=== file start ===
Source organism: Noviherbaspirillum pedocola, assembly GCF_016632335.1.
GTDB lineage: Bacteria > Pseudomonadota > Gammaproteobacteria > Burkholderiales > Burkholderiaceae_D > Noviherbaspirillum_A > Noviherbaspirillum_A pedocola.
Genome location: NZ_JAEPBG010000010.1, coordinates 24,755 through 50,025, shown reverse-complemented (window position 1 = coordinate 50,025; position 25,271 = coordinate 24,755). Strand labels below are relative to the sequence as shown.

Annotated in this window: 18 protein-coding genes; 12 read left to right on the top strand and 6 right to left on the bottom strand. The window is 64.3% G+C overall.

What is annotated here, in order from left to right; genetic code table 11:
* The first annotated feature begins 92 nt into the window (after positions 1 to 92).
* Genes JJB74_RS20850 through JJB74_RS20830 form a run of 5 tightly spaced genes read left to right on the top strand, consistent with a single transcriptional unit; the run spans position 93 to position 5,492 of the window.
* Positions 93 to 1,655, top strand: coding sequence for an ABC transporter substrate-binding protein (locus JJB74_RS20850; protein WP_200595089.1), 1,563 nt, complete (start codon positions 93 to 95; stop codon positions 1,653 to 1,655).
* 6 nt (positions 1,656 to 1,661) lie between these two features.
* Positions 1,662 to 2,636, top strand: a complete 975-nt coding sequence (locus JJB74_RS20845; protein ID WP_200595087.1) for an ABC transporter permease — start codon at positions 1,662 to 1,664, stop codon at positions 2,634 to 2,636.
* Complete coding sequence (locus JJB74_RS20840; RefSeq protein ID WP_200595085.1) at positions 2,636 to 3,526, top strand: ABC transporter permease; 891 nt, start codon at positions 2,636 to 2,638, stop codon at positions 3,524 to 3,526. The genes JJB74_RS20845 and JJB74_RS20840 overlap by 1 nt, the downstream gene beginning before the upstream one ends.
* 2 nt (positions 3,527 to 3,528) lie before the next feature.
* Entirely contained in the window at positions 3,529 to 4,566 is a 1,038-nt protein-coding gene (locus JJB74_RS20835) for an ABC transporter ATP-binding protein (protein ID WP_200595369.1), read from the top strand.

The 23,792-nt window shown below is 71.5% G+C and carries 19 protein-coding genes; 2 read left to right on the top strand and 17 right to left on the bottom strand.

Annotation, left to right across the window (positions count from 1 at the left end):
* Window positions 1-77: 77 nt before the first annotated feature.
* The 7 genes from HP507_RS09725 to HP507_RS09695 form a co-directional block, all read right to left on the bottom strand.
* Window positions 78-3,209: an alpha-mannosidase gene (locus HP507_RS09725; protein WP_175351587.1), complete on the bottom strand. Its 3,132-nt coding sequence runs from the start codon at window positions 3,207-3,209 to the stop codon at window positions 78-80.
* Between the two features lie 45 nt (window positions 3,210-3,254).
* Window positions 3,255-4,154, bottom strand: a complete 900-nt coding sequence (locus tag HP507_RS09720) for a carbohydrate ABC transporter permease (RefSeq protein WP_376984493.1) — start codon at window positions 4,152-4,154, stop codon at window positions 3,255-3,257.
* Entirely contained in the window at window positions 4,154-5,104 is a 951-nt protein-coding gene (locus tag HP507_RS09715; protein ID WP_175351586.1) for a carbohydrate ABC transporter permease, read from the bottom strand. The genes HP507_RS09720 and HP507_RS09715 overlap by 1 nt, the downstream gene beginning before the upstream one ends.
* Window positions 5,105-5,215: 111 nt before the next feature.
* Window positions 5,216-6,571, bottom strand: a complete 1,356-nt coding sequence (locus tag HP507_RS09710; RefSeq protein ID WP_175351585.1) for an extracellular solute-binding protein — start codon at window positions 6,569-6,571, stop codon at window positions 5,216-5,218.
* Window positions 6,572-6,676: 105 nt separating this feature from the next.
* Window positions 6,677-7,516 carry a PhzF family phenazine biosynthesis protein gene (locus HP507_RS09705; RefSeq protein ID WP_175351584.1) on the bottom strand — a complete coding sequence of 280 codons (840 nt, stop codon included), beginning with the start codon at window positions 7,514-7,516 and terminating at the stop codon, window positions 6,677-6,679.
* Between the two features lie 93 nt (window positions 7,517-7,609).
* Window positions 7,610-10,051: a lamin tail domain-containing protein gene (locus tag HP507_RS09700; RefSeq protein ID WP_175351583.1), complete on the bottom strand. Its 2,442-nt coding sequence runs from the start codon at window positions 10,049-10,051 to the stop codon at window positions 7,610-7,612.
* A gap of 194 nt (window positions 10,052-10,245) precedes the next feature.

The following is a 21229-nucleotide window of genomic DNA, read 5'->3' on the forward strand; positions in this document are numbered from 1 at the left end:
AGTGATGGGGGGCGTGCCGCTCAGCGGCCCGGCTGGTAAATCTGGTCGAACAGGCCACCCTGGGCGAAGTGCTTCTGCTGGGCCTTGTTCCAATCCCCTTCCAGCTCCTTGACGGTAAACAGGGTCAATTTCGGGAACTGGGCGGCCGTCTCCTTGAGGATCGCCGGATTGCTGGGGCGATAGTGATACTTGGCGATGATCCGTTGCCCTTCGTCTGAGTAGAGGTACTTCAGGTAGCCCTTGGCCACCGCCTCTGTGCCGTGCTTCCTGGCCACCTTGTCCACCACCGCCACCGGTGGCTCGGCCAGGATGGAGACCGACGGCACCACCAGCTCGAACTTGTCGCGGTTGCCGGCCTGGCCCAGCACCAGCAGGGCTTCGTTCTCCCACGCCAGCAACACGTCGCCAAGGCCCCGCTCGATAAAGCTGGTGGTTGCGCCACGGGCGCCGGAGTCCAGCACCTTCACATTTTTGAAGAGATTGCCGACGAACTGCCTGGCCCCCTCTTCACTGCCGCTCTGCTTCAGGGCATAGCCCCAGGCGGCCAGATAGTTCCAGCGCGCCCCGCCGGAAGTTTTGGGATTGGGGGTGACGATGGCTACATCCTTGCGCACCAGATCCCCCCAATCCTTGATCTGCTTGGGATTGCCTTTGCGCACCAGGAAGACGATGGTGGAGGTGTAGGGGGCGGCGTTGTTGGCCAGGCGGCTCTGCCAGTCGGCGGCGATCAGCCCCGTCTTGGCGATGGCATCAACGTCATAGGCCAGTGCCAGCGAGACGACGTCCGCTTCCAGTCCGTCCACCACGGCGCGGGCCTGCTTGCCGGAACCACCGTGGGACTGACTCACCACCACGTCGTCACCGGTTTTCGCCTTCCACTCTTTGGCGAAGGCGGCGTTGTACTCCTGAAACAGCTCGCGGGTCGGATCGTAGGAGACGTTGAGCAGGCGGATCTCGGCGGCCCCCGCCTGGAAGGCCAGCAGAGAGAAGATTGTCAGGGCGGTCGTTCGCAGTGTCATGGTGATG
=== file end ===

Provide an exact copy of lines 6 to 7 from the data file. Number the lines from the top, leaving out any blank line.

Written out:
* The first annotated feature begins 92 nt into the window (after positions 1 to 92).
* Genes JJB74_RS20850 through JJB74_RS20830 form a run of 5 tightly spaced genes read left to right on the top strand, consistent with a single transcriptional unit; the run spans position 93 to position 5,492 of the window.